But few counties in Iowa have better railway facilities than Lyon.  The great systems here represented are:  the Rock Island; Illinois Central; Chicago, Milwaukee & St. Paul; the Chicago, St. Paul, Minneapolis & Omaha and the Great Northern.

The first railway to enter the county was the "Milwaukee" in 1879--its line from Sioux City to Sioux Falls, with a station at Beloit.  Every township but two, Grant and Centennial, now have one or more roads, giving freight and passenger service in almost any  given direction.  Some of these railways cost the pioneers dearly, in way of taxes, land grants, and personal subscriptions, and others of later date came on their own account.  The completion of the Rock Island (then called the Burlington, Cedar Rapids & Northern), in 1886, gave a direct eastern outlet and greatly assisted in building up the country, as did the Sioux Falls branch of the Illinois Central, a little later on.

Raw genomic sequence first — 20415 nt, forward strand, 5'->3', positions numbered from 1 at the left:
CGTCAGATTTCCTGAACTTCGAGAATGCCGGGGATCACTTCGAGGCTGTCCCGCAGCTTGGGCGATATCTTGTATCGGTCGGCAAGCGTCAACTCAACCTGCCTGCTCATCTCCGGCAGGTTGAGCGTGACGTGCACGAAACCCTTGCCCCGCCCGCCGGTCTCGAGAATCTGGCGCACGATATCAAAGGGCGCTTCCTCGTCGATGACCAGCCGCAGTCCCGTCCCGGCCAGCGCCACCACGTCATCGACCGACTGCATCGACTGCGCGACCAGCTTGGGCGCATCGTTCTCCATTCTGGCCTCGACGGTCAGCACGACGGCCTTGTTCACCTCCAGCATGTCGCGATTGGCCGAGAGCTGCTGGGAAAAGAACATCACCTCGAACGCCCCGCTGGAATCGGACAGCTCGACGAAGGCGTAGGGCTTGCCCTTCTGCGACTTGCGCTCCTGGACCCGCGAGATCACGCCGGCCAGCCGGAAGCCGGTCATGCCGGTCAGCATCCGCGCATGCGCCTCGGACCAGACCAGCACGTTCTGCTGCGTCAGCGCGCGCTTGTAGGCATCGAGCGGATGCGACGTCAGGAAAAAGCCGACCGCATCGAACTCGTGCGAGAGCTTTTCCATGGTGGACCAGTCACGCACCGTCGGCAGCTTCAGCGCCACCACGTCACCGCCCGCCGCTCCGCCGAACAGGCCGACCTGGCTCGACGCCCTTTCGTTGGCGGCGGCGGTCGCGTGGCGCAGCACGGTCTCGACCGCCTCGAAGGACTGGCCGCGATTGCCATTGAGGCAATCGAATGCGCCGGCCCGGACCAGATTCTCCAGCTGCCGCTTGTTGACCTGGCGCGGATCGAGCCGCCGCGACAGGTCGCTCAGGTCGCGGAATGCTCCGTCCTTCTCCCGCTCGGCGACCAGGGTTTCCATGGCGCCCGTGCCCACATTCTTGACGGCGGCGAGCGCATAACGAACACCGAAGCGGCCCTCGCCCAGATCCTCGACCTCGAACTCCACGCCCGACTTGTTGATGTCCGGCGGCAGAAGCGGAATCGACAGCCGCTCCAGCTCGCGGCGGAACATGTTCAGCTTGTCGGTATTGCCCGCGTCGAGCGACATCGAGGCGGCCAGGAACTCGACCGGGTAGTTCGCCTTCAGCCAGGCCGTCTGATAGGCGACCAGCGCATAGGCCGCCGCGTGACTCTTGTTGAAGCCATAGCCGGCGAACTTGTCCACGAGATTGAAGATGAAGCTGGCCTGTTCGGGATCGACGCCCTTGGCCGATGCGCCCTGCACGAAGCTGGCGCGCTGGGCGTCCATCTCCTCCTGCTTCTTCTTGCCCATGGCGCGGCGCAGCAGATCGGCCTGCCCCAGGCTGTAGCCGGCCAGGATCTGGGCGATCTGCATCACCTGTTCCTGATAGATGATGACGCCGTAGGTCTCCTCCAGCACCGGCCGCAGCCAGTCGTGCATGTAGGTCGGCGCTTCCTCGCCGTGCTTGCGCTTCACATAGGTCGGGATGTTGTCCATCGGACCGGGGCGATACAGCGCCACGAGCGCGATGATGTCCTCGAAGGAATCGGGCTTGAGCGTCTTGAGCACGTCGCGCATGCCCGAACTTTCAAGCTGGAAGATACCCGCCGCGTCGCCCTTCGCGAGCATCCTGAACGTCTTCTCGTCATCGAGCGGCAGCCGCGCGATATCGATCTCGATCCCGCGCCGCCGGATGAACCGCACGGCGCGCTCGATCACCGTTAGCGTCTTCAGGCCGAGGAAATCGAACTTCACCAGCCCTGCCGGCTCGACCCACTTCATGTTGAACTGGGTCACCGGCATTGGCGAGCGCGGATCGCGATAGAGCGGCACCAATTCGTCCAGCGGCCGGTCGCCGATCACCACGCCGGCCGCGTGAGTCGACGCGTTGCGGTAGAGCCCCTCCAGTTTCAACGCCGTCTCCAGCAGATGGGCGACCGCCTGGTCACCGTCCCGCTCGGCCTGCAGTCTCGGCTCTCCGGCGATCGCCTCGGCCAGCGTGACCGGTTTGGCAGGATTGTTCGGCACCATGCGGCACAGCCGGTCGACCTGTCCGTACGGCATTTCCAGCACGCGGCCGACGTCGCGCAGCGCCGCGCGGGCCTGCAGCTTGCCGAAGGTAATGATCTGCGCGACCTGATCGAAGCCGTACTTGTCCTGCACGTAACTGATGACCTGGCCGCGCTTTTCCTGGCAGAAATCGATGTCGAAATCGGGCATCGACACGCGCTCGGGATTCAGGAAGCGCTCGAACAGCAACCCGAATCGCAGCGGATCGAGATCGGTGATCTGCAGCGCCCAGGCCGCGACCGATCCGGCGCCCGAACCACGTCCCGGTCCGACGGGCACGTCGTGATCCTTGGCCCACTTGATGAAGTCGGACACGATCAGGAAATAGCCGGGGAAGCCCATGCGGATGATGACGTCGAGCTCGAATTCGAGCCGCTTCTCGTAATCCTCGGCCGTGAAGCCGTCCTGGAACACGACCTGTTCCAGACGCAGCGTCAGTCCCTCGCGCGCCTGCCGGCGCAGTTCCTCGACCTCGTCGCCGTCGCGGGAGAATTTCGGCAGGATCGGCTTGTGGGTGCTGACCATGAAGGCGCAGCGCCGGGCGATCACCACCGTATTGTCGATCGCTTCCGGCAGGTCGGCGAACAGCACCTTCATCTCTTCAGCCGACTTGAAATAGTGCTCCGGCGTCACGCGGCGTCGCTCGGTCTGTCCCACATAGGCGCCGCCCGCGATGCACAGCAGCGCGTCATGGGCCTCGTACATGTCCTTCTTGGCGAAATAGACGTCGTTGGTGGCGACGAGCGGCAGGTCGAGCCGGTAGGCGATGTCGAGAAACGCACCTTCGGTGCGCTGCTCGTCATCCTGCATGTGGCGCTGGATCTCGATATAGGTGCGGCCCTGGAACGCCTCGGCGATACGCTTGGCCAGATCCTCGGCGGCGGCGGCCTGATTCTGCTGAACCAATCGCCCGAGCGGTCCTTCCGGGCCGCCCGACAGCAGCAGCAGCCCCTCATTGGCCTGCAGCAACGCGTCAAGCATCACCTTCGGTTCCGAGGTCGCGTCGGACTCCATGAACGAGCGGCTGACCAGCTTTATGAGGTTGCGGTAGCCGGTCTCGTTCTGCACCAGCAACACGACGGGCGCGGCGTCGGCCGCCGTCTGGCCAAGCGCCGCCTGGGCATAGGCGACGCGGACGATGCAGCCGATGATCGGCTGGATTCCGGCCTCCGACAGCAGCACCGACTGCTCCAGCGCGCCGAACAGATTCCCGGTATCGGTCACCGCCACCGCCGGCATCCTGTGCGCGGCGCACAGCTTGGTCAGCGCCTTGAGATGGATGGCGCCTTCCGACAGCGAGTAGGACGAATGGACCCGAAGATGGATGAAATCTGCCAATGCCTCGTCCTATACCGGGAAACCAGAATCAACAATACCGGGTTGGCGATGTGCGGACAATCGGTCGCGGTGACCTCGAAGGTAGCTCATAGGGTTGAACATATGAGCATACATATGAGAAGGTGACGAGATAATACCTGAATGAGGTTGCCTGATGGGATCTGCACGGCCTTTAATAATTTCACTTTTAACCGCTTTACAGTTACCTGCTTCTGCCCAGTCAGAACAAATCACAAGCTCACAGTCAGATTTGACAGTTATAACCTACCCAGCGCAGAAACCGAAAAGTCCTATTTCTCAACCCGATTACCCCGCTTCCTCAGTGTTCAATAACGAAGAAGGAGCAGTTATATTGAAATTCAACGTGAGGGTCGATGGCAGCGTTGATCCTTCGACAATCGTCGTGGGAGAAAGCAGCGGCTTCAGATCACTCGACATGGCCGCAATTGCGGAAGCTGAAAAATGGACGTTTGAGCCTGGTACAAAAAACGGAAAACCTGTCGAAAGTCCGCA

To show the marked contrast between early day and present times, in way of getting crops to market, the following is furnished by one of the early homesteaders:  "In the early days of the county, the nearest shipping points were Sioux City and LeMars, but within a few years the railroad came to Sibley and that became the nearest and most patronized.  C.K. Howard was the principal monied man of the country and all the wheat was sold to him by the farmers, he hiring them to haul it to the nearest shipping points, paying, usually, twenty cents per bushel.  Old settlers all well remember how they frequently saw a string of ox-trains stretching over the unbroken prairies, from one to two miles in length, on their way to market their grain."


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